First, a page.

Struggling with a creative burnout? A glass of wine is the remedy
Mix pleasure with work, drink wine to perform better in creative tasks. Research shows that a small glass of wine or a pint of beer can help unleash creativity.fitness Updated: Aug 10, 2017 14:03 IST
A glass of wine is all you need to get the creative juices flowing. Although many believe the left hemisphere is responsible for practical, logical and organized thought, and the right is where creativity comes from, it’s much more complex than that. A small glass of wine or a pint of beer helps unleash creativity, Austrian scientists have found.
Alcohol is linked to creativity as previous research has found almost half of the great writers had a history of drinking. A small drink can indeed help with certain aspects of creativity,” said lead author, Dr Mathias Benedek . “It might well work for someone who is sitting down to do creative writing or brainstorming ideas in a boardroom,” Benedek suggested.
Some participants were given a bottle of normal beer whilst others were given a non-alcoholic beer, which they weren’t able to distinguish between. They were subsequently given a series of word association tasks, for example, they were asked to link the “swiss”, “blue” and “cake”. Those who had drunk alcohol were more likely to correctly guess that cheese was the linking word.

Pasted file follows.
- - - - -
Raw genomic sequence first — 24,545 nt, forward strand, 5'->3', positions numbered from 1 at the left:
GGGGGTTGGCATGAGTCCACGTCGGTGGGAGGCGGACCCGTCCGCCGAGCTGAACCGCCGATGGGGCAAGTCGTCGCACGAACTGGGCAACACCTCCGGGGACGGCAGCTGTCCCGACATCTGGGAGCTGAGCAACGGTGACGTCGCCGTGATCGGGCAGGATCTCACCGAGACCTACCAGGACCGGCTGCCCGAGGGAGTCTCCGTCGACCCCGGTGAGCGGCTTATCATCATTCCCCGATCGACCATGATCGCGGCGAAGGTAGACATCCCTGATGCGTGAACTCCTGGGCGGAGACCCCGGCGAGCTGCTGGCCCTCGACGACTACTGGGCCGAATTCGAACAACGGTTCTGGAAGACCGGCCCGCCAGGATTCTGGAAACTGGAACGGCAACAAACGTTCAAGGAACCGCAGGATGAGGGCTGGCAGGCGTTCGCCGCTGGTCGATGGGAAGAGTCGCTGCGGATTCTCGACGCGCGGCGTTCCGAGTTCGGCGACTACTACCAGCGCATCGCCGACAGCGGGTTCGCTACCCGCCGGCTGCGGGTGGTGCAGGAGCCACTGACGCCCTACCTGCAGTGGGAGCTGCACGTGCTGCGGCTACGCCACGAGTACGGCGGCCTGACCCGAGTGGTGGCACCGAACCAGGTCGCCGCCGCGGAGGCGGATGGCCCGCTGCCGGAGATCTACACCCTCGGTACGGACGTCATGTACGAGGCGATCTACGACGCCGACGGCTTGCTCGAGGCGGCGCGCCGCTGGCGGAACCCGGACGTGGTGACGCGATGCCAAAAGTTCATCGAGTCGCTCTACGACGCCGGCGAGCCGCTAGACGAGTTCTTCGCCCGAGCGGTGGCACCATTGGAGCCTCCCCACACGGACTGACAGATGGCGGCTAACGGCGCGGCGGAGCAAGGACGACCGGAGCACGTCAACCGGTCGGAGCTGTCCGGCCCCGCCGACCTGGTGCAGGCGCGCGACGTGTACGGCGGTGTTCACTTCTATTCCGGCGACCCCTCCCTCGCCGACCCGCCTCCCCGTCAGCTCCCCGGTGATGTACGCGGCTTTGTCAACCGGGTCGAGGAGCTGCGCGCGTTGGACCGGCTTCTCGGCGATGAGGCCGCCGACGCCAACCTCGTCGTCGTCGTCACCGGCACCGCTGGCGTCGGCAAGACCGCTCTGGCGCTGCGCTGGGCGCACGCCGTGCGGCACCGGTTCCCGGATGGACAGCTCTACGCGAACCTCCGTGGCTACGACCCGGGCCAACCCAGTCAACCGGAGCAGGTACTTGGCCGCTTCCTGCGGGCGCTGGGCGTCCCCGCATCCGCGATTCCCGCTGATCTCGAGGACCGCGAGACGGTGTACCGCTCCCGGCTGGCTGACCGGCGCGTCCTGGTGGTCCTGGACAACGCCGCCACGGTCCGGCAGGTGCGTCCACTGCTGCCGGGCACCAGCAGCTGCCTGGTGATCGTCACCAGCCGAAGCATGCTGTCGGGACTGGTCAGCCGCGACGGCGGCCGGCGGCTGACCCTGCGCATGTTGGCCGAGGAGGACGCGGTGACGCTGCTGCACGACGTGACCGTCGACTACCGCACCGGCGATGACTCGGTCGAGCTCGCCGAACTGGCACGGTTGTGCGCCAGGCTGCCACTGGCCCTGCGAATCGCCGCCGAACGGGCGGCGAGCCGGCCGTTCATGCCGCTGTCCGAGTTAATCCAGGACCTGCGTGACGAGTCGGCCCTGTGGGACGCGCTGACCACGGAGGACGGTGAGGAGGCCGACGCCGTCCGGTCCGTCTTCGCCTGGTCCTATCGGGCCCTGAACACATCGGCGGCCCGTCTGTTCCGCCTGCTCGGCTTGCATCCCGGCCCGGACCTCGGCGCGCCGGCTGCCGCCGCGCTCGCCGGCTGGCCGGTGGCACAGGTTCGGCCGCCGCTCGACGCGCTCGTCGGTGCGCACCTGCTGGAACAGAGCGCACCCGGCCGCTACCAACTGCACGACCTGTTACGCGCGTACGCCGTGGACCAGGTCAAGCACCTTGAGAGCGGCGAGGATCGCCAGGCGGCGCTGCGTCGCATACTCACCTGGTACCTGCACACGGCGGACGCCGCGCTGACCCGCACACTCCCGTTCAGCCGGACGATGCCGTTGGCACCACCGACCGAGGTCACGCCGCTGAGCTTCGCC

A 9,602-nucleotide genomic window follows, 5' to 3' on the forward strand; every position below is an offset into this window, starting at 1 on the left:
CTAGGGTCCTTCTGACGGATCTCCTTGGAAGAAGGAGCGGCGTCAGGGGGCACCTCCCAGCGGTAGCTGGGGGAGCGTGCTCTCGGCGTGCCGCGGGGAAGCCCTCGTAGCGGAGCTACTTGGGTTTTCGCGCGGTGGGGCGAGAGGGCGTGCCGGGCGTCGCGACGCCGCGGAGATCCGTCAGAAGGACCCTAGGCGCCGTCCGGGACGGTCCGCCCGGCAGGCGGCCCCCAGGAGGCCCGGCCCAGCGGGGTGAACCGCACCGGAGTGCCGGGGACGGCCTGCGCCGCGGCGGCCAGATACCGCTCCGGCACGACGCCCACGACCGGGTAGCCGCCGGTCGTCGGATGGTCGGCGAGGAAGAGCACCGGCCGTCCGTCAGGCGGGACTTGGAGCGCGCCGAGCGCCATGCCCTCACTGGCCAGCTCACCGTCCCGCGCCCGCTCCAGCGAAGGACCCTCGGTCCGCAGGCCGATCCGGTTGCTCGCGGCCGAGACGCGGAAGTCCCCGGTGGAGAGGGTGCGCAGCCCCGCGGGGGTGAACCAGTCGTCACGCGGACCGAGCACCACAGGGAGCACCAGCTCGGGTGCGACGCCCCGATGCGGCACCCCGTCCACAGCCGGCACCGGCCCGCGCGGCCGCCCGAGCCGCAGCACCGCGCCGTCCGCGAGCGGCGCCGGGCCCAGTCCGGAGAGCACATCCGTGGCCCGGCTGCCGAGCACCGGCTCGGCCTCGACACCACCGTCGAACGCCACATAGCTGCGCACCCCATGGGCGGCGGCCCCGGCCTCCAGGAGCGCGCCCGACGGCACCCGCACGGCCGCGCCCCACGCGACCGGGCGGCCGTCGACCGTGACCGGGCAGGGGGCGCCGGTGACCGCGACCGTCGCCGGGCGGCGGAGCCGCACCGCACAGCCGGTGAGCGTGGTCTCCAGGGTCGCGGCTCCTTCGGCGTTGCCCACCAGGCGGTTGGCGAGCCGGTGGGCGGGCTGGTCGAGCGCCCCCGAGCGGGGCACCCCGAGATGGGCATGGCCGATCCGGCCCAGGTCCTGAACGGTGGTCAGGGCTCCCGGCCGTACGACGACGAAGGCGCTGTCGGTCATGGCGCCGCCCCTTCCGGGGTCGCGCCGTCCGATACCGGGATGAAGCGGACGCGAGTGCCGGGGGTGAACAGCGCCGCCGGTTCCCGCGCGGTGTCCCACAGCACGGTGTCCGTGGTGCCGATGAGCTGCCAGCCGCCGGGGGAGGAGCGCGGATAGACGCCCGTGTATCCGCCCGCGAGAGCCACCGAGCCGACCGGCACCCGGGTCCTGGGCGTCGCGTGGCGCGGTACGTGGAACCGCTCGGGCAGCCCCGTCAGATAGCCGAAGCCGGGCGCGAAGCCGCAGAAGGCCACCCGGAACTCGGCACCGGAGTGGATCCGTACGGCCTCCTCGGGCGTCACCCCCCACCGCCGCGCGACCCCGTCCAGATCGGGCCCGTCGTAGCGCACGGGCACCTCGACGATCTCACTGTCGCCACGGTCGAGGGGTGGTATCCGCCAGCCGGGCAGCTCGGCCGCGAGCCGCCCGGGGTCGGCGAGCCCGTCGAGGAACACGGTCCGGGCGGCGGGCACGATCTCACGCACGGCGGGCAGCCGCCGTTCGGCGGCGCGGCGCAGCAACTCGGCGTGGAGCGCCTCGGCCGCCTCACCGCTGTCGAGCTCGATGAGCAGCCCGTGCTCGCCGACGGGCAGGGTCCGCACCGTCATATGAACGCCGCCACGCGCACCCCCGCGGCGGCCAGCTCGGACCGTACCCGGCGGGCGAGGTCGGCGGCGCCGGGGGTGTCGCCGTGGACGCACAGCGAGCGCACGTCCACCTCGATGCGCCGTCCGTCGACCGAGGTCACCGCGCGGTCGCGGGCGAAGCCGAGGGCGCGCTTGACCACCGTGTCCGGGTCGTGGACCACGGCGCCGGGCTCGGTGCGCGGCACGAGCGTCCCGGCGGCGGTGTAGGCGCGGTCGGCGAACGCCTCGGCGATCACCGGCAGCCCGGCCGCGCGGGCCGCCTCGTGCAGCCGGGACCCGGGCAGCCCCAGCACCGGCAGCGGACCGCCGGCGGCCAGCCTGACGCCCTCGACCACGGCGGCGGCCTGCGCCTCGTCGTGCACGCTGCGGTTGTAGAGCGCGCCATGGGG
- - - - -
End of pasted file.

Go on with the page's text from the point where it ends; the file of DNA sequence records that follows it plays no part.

The alcohol-drinkers also exceeded in a creative thinking task, in which they had to suggest alternative uses for tyres. The research also revealed that those who had consumed the alcohol had less focus and “cognitive control”. There are two theories for how this works. First being that when you are really focusing on solving a problem, you can become fixated so that your mind gets stuck on one way of addressing it. Alcohol makes it more difficult to keep all the parameters of the task in mind, but that can also help you come at it from another direction.
The second theory is that alcohol, which is distracting from the central task, allows you to tap into your unconscious mind and find alternative solutions, explained Benedek. The study was published in the journal Consciousness and Cognition.
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